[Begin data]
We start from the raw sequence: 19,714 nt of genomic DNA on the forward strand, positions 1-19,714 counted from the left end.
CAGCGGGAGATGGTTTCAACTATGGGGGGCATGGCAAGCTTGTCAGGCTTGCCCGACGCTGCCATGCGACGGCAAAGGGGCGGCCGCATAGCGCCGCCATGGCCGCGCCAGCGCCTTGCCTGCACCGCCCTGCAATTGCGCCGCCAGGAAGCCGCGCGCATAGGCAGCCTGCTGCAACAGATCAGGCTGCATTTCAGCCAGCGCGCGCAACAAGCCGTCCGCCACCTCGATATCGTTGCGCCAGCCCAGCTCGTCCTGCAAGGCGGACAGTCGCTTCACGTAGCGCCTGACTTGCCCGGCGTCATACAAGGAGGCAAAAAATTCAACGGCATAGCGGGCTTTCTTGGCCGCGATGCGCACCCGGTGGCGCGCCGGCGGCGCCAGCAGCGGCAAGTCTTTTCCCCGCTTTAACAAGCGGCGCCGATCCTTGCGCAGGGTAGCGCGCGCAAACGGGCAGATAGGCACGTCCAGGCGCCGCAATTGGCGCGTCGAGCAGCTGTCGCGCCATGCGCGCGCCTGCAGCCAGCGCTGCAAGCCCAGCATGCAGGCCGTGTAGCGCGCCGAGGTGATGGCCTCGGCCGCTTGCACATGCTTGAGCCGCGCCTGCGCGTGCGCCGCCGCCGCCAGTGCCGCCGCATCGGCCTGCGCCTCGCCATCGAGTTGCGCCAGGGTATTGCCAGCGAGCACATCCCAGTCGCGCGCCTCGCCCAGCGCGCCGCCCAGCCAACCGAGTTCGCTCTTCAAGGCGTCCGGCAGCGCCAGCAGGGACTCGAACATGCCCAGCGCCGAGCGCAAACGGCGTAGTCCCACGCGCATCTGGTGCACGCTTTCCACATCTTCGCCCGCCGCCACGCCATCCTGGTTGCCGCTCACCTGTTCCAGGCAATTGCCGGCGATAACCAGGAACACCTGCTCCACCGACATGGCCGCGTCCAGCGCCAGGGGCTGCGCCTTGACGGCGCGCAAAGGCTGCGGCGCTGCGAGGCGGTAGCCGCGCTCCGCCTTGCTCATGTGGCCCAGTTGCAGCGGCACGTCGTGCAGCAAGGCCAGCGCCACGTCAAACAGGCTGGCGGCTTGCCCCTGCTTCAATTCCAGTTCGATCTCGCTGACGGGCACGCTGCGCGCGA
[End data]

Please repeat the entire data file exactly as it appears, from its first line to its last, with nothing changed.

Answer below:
We start from the raw sequence: 19,714 nt of genomic DNA on the forward strand, positions 1-19,714 counted from the left end.
CAGCGGGAGATGGTTTCAACTATGGGGGGCATGGCAAGCTTGTCAGGCTTGCCCGACGCTGCCATGCGACGGCAAAGGGGCGGCCGCATAGCGCCGCCATGGCCGCGCCAGCGCCTTGCCTGCACCGCCCTGCAATTGCGCCGCCAGGAAGCCGCGCGCATAGGCAGCCTGCTGCAACAGATCAGGCTGCATTTCAGCCAGCGCGCGCAACAAGCCGTCCGCCACCTCGATATCGTTGCGCCAGCCCAGCTCGTCCTGCAAGGCGGACAGTCGCTTCACGTAGCGCCTGACTTGCCCGGCGTCATACAAGGAGGCAAAAAATTCAACGGCATAGCGGGCTTTCTTGGCCGCGATGCGCACCCGGTGGCGCGCCGGCGGCGCCAGCAGCGGCAAGTCTTTTCCCCGCTTTAACAAGCGGCGCCGATCCTTGCGCAGGGTAGCGCGCGCAAACGGGCAGATAGGCACGTCCAGGCGCCGCAATTGGCGCGTCGAGCAGCTGTCGCGCCATGCGCGCGCCTGCAGCCAGCGCTGCAAGCCCAGCATGCAGGCCGTGTAGCGCGCCGAGGTGATGGCCTCGGCCGCTTGCACATGCTTGAGCCGCGCCTGCGCGTGCGCCGCCGCCGCCAGTGCCGCCGCATCGGCCTGCGCCTCGCCATCGAGTTGCGCCAGGGTATTGCCAGCGAGCACATCCCAGTCGCGCGCCTCGCCCAGCGCGCCGCCCAGCCAACCGAGTTCGCTCTTCAAGGCGTCCGGCAGCGCCAGCAGGGACTCGAACATGCCCAGCGCCGAGCGCAAACGGCGTAGTCCCACGCGCATCTGGTGCACGCTTTCCACATCTTCGCCCGCCGCCACGCCATCCTGGTTGCCGCTCACCTGTTCCAGGCAATTGCCGGCGATAACCAGGAACACCTGCTCCACCGACATGGCCGCGTCCAGCGCCAGGGGCTGCGCCTTGACGGCGCGCAAAGGCTGCGGCGCTGCGAGGCGGTAGCCGCGCTCCGCCTTGCTCATGTGGCCCAGTTGCAGCGGCACGTCGTGCAGCAAGGCCAGCGCCACGTCAAACAGGCTGGCGGCTTGCCCCTGCTTCAATTCCAGTTCGATCTCGCTGACGGGCACGCTGCGCGCGA